Fall 2021

At the start of the new academic year, many of us are experiencing a turbulent mix of emotions.  In the Spring semester, we celebrated the triumph of science when multiple highly effective vaccines against COVID-19 were developed in record time across the globe.  In the beginning of summer, we were delighted to watch the sharp decline in COVID-19 cases and, most importantly, deaths in our communities.  Although not entirely without apprehension, we welcomed the University’s announcement about returning to in person teaching and research by the Fall semester.  But now that the Fall semester is here, we are dismayed to find that not only we are still in the woods with the pandemic but the woods seem to be getting a bit denser.  The masks are back and so are the anxiety and uncertainty.  As we are about to set foot in the classroom, we are excited and weary.  According to an article in the Forbes magazine, anxiety and excitement have an uncannily similar physiological signature – elevated heart rate, butterflies in your stomach, sweating – in short, your stress hormones are on the loose and you are ready for action.  Now all we have to do is to decide what action it will be.  I am hoping that GRACE (as in “courteous goodwill” rather than “NASA’s Gravity Recovery and Climate Experiment”) will be our guiding principle in interactions between students, faculty, and staff.  We don’t know how much each of us has endured during this pandemic or what we are going through now.  We don’t know what kind of loss we have experienced or what remaining emotional capacity each of us still has.  I think one assumption we can safely make is that nobody is at their best after the nearly 2-year run of the pandemic.  I am asking for your continued patience, kindness, and goodwill - and if the past year and a half are any indication, our community has those in spades. 

When I think about it, I am truly amazed at how well we as a community have functioned during the pandemic.  Most of our classes pivoted to the online environment without missing a beat.  Many of us were surprised to discover that we were able to maintain stronger relationships with students in our classrooms compared to when we taught in person.  We found that some components of online interactions are actually advantageous and they are here to stay even when we are returning to in person instruction.   By and large, we met and exceeded expectations of our students in creating flexible and engaging learning environment in our online classes (yes, I have read course reviews).  While doing all that, we have grown our research portfolio of external grants and have continued publishing in top peer-reviewed journals at a similar rate as pre-pandemic.  Although we could no longer travel to conferences and science meetings, we presented our research findings to the national and international scientific and management communities quite possibly even more frequently since conference attendance no longer interfered with our teaching responsibilities and personal lives.  We did miss fieldwork though (I know I did).  When we emerged in the COVID-19 clearing at the end of the Spring semester, we were even stronger than when we started – few entities managed that.  I have every reason to believe that when the pandemic is finally over, we will be stronger yet.  And the External Reviewers seem to agree – they have shown a deep appreciation and admiration for our Department and helped us identify critical pathways for further growth.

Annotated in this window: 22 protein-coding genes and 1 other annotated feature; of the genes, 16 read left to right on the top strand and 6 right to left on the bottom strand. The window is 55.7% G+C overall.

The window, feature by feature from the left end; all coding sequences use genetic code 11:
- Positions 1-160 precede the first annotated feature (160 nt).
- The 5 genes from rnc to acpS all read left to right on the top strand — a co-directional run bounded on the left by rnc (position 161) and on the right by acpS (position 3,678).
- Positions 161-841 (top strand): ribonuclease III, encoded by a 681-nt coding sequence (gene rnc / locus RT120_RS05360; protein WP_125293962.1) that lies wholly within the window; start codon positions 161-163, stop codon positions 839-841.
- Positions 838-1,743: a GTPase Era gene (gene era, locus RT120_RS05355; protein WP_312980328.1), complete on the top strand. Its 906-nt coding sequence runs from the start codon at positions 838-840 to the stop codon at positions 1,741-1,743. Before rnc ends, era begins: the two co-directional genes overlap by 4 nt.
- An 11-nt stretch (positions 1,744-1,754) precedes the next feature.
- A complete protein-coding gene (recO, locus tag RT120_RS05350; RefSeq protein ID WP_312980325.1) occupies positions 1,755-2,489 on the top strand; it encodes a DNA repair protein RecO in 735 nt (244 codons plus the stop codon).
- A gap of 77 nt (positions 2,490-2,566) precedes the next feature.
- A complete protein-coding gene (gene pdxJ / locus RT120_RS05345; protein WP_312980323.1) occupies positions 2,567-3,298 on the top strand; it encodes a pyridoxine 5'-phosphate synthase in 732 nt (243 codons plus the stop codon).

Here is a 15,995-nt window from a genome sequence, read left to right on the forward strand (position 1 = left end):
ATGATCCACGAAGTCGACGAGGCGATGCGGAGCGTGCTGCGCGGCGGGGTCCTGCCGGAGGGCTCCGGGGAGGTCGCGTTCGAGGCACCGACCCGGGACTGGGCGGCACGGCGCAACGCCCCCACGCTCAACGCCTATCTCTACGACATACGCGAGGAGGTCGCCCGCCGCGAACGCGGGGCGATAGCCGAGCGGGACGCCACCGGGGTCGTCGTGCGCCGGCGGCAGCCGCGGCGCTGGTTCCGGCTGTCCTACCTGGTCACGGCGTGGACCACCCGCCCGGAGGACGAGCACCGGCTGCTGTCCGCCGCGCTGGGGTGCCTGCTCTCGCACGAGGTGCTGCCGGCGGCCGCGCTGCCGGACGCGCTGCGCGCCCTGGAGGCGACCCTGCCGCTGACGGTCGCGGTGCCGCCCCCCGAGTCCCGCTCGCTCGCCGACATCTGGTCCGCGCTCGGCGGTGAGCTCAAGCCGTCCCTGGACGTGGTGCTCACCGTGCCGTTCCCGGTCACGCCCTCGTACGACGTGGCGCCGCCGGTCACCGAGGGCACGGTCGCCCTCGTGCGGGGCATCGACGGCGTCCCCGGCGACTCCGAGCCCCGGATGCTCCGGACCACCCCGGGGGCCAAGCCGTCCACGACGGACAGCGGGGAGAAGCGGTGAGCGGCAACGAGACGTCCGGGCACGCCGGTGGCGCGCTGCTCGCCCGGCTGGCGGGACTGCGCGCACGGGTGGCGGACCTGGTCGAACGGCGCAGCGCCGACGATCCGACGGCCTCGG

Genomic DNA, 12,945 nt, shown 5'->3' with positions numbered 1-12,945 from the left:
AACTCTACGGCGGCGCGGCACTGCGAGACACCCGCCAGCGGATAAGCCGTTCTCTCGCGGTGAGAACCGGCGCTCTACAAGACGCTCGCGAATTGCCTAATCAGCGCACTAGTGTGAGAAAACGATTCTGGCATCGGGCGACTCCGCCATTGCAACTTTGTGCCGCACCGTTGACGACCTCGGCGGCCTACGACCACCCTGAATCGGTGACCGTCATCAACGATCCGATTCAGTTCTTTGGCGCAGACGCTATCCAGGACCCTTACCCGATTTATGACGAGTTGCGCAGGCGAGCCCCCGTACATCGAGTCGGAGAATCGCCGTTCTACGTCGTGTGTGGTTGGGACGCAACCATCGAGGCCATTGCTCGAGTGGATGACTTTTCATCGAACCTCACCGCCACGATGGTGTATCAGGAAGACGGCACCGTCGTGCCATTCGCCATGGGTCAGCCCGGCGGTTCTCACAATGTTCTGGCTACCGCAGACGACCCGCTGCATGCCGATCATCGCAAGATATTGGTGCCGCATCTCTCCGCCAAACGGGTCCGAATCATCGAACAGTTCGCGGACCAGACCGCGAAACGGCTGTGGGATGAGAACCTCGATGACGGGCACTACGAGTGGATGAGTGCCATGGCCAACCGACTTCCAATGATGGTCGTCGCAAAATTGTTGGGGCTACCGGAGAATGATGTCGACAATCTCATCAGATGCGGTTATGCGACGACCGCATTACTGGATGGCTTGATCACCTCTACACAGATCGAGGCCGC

During the pandemic, we did not go into the “survival” mode.  We have put forward exciting bold agenda for the International GEO Center – a center for geospatial data science that will bring together CGIS and the RS Center of Excellence and link us to private industry.  The proposal is navigating its way through the College and Campus review but it has been initially very well received.  This Fall, Chris Justice will chair a Task Force which will continue development of the concept.  Please keep in mind that all committee meetings in the Department are open to the public and everyone is welcome to attend and lend their expertise, energy, and enthusiasm to making our Department better.

We now have a new home in River Road!  I personally would like to see the two buildings as “a house in the suburbs” and “a condo in the city” situation rather than a “split department”.  It is true – the majority of faculty and students have their primary offices in one location or the other.  But there is always room in both buildings for interactions, collaborations, and discussions.  I will try very hard to keep the two communities connected and I am asking for your help in doing it. 

We are starting the Fall semester excited and anxious but either way definitely ready for action.  I am very grateful to the entire community for the support I have received in my new role as a Chair – it has been truly invaluable.  Yes, I think I am definitely more excited than anxious at this point.  Happy New Academic Year!

-Tatiana Loboda